When Shelby County Schools leaders launched the Summer Learning Academy program in 2017, they wanted to boost student test scores as well as offer fun summer activities. So far, the district has fallen short of its academic goals for the program, but this year it’s making some changes that have been proven to boost student learning.
And even if test scores don’t improve, the in-person, four-week program for students entering first through eighth grade helps families by offering child care, food, and extracurricular activities. The need for those services is higher this year as students begin to recover from a year of disrupted education because of the pandemic.
The program also is meant to combat “summer slide,” where students forget some reading and math skills if they don’t practice them during the break.
But the district’s analyses showed that Memphis students who attended the academy during its first two summers fared no better on annual state exams than students who did not attend. Though students showed initial improvement in math and reading at the end of the summer, the results did not last throughout the school year. (A report on the 2019 summer learning academy was not available since state tests were canceled the following spring.)
During previous Summer Learning Academies, teachers spent half the day on math and reading and the other half on extracurricular activities such as field trips, karate, and dance. This summer, most of the seven-hour day will be devoted to reading and math similar to the school year, but there will still be fun activities to keep students interested.
“The focus will be a more robust reading and math curriculum that’s pretty much going to mirror what we do in a traditional school year to really help our students,” Superintendent Joris Ray said last week. Shelby County Schools, the largest district in the state, lags behind the state average in reading and math scores.
Instead of advertising the program to all students, district officials are proactively reaching out to parents of students who scored low on diagnostic tests. For the first time, the district will provide transportation, which can be a major hurdle for families who live in poverty. There will be more incentives to encourage students to stay with the program throughout the four weeks, such as gift cards and pizza parties for students with high attendance. And unlike last summer, the program will be in person.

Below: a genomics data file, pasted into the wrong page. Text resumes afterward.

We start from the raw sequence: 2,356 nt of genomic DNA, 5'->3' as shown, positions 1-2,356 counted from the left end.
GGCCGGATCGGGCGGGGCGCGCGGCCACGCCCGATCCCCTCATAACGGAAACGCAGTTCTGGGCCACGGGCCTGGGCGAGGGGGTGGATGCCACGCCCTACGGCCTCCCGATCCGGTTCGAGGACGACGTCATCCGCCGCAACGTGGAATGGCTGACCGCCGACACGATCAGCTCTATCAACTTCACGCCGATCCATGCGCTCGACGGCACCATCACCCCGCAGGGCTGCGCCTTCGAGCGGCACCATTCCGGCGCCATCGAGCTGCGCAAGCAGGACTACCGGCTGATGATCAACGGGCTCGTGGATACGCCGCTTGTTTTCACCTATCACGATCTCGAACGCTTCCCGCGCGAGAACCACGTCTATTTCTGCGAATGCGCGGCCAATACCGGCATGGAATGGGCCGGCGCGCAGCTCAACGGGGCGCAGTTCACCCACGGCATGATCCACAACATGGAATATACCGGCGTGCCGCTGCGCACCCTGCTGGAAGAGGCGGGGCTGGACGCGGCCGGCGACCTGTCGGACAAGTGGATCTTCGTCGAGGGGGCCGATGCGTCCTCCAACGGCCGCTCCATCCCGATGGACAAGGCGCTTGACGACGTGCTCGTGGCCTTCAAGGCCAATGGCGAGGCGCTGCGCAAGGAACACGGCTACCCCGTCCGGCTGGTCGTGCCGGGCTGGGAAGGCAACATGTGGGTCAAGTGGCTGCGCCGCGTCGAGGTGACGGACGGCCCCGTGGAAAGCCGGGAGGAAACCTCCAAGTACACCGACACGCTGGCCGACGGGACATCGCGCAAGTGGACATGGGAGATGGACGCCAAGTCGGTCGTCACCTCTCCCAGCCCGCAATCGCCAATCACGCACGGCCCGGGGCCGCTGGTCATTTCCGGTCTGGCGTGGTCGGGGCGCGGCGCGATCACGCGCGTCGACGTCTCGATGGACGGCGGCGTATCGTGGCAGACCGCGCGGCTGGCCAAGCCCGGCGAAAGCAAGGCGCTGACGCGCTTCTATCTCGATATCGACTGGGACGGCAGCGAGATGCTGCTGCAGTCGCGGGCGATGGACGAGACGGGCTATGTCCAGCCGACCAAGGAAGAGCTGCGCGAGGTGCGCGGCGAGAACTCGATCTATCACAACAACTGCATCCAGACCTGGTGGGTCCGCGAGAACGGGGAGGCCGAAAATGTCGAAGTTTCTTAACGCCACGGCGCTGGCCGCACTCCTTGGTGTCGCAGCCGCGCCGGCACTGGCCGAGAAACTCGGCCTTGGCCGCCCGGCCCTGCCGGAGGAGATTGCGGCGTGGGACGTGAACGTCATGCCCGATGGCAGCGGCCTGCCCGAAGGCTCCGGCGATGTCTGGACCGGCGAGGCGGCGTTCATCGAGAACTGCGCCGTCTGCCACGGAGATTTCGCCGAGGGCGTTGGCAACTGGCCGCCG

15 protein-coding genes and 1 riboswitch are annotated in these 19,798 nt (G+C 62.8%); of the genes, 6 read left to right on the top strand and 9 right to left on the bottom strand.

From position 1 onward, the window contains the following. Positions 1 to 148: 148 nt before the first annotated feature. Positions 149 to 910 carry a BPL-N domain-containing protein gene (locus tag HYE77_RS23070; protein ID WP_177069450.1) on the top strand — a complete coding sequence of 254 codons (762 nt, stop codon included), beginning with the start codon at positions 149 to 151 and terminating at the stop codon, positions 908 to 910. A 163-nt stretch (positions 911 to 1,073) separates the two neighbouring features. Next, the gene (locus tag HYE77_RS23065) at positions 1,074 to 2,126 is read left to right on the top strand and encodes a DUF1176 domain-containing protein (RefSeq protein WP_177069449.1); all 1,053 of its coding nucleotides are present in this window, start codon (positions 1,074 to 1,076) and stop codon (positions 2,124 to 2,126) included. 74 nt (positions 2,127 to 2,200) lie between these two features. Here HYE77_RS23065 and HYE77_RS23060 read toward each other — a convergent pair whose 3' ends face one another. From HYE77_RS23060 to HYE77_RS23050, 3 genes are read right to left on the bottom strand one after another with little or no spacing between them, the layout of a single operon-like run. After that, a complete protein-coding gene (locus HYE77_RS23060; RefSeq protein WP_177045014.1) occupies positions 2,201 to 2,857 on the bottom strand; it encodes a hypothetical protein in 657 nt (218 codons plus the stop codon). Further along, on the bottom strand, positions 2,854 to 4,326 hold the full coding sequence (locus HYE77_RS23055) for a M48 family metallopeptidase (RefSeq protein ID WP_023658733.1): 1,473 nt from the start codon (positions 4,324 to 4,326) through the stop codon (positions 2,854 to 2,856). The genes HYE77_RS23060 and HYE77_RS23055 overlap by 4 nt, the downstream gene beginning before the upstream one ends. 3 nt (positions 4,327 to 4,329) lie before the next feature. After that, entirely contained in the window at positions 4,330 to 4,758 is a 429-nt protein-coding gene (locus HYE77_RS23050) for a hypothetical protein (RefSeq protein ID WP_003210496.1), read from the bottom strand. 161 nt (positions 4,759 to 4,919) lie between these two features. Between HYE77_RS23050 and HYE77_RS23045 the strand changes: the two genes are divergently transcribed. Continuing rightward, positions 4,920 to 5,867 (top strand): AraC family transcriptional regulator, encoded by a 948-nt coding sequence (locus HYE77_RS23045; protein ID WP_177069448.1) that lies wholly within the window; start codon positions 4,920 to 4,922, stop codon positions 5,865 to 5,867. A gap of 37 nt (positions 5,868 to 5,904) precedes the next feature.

Providing students with transportation and other incentives to attend are some of the strategies that have brought results in summer programs in Tuscaloosa, Alabama; Boston; Dallas; Pittsburgh; and Rochester, New York. In those cities, where students, especially from low-income families, scored higher on tests after participating.
Shelby County Schools isn’t the only district making summer plans. Districts across Tennessee are creating their own summer programs in response to a state law requiring all districts statewide to offer programs to address pandemic learning loss. The law was approved during a special legislative session on education that Gov. Bill Lee convened in January.
Shelby County Schools has set aside $10.8 million in federal relief money for teacher pay and supplies for this year’s academy, quadrupling the amount for previous academies. District officials hope to enroll up to 33,000 students, or about a third of the district’s population, at 110 elementary and middle schools. The previous summer learning academies enrolled about 8,700 students at 50 sites at their height in 2019. To staff the program this year, officials estimate they will need half of the district’s teachers to sign up, or about 3,200. Last week, district officials did not have an estimate of how many teachers or students will attend.
Since the district is recruiting and paying more teachers for the program, it’s more likely that a student will be paired with a teacher they had this school year. That way, the teacher is already familiar with what the student needs to work on during the summer. Teachers staying with a group of students beyond a year has shown to be beneficial to student learning.
“The teacher knows the student’s strengths and the areas of opportunity which they come in better equipped to meet students where they are versus you have a teacher not going to your same school,” Ray said.
Despite the stress of teaching during this school year, which was mostly all online for Memphis students, fourth grade teacher Christin Amos plans to sign up to teach this summer. It’s extra cash and a more relaxed atmosphere. And if it’s anything like the new fall break academy she taught at in October, Amos said she expects students to learn a lot and have fun at the same time.
“We were still teaching … It was more of a review,” said Amos, who teaches at Whitehaven Elementary. “We wanted them to have fun. We want them to feel like they still have a break.”
The district’s tests so far this school year have been hard to compare to previous years, but district leaders have said more students are struggling with state requirements for learning. Memphis classrooms were closed all school year until early March and the school year is scheduled to end June 16.
Ray said he hopes the revamped summer learning academy will help begin to mitigate setbacks in student learning during the COVID-19 pandemic: “This gives us a grand opportunity to meet students where they are.”